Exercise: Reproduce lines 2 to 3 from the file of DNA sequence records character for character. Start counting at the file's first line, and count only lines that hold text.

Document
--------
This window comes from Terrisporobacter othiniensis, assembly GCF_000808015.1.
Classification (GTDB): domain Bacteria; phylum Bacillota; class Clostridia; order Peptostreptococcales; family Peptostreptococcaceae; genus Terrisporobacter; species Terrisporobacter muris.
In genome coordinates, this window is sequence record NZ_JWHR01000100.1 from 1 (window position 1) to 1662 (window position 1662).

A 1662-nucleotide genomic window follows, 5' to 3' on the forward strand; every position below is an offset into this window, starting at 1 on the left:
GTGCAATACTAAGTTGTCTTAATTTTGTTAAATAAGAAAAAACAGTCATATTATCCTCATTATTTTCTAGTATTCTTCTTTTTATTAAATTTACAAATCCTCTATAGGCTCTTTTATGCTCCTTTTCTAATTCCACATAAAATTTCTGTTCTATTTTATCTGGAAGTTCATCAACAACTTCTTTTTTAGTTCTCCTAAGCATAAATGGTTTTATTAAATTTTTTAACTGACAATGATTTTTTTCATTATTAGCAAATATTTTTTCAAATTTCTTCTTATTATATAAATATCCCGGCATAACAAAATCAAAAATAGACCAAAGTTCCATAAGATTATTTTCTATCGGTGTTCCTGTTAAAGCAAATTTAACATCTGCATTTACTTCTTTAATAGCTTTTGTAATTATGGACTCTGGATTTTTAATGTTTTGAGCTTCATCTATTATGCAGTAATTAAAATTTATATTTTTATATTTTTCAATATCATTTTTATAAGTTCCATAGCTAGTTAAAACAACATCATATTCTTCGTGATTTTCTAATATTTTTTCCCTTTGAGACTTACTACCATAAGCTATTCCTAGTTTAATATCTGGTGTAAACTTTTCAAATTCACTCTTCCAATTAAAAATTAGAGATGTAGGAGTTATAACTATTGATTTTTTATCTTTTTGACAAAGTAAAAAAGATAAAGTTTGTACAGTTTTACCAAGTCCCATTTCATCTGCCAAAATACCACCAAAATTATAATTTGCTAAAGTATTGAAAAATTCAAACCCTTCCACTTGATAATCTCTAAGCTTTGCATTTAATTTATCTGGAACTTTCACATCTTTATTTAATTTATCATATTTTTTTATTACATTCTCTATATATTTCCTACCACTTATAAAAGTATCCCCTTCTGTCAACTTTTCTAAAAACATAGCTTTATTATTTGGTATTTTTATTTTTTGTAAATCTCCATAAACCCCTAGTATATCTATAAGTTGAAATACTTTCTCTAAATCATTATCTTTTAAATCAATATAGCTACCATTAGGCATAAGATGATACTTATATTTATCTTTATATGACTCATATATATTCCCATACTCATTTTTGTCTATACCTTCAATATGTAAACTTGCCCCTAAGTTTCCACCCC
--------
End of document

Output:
Classification (GTDB): domain Bacteria; phylum Bacillota; class Clostridia; order Peptostreptococcales; family Peptostreptococcaceae; genus Terrisporobacter; species Terrisporobacter muris.
In genome coordinates, this window is sequence record NZ_JWHR01000100.1 from 1 (window position 1) to 1662 (window position 1662).